Falls and Fractures in Older Adults

Abstracted by Sheila Kun RN, BA, BSN, MS

I chose this topic to share with all the seniors because falls and fractures are realities of life for us seniors. How many times have you heard from your family or friends that they or someone they knew fell and suffered serious consequences or death? I thought this would be a good time to bring this issue up for discussion. The NIH (National Institute of Health) has an excellent website: https://www.nia.nih.gov/  National Institute for Aging. Please enjoy reading this important information below

A simple accident like tripping on a rug or slipping on a wet floor can change your life. Most often in these accidents, you could break a bone which thousands of older adults experience each year. For older people, a broken bone can also be the start of more serious health problems and can lead to long-term disability.

If you or an older adult in your life has fallen, you’re not alone. More than one in four people age 65 years or older fall each year. The risk of falling — and fall-related problems — rises with age. However, many falls can be prevented. For example, exercising, managing your medications, having your vision checked, and making your home safer are all steps you can take to prevent a fall.

Many older adults fear falling, even if they haven’t fallen before. This fear may lead them to avoid activities such as walking, shopping, or taking part in social activities. But staying active is important to keeping your body healthy and actually helps to prevent falls. So don’t let a fear of falling keep you from being active! Learn about what causes falls and how to lower your risk of falling so you can feel more comfortable by staying active.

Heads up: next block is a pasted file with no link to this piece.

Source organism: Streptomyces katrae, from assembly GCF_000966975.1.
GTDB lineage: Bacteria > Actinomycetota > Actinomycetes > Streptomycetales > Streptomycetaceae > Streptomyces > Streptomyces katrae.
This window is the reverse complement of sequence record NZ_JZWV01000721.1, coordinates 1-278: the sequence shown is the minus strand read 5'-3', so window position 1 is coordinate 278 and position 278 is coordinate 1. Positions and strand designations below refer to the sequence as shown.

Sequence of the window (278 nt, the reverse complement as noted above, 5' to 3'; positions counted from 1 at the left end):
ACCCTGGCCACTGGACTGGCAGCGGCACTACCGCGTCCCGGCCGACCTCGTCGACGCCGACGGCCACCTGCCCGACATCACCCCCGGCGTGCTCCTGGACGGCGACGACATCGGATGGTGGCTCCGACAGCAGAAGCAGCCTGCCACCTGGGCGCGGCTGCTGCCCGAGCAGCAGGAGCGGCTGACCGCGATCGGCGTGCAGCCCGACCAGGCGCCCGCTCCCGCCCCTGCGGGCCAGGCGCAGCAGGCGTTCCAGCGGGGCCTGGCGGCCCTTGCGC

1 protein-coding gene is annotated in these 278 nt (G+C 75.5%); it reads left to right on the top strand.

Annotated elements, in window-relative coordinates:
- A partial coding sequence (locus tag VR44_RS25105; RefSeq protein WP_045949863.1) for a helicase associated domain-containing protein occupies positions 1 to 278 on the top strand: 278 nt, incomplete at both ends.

What causes falls in older adults?

Many things can cause a fall.

  • Your eyesight, hearing, and reflexes might not be as sharp as they were when you were younger.
  • Certain conditions, such as diabetes, heart disease, or problems with your thyroid, nerves, feet, or blood vessels can affect your balance and lead to a fall.
  • Conditions that cause rushed movement to the bathroom, such as incontinence, may also increase the chance of falling.
  • Older adults with mild cognitive impairment or certain types of dementia are at higher risk of falling.
  • Age-related loss of muscle mass (known as sarcopenia), problems with balance and gait, and blood pressure that drops too much when you get up from lying down or sitting (called postural hypotension) are all risk factors for falling.
  • Foot problems that cause pain, and unsafe footwear such as backless shoes or high heels, can also increase your risk of falling.
  • Some medications can increase a person’s risk of falling because they cause side effects such as dizziness or confusion. The more medications you take, the more likely you are to fall.
  • Safety hazards in the home or community environment can also cause falls.

Your homework from the Care Ministry this week: identify the possible causes of falls and fractures.

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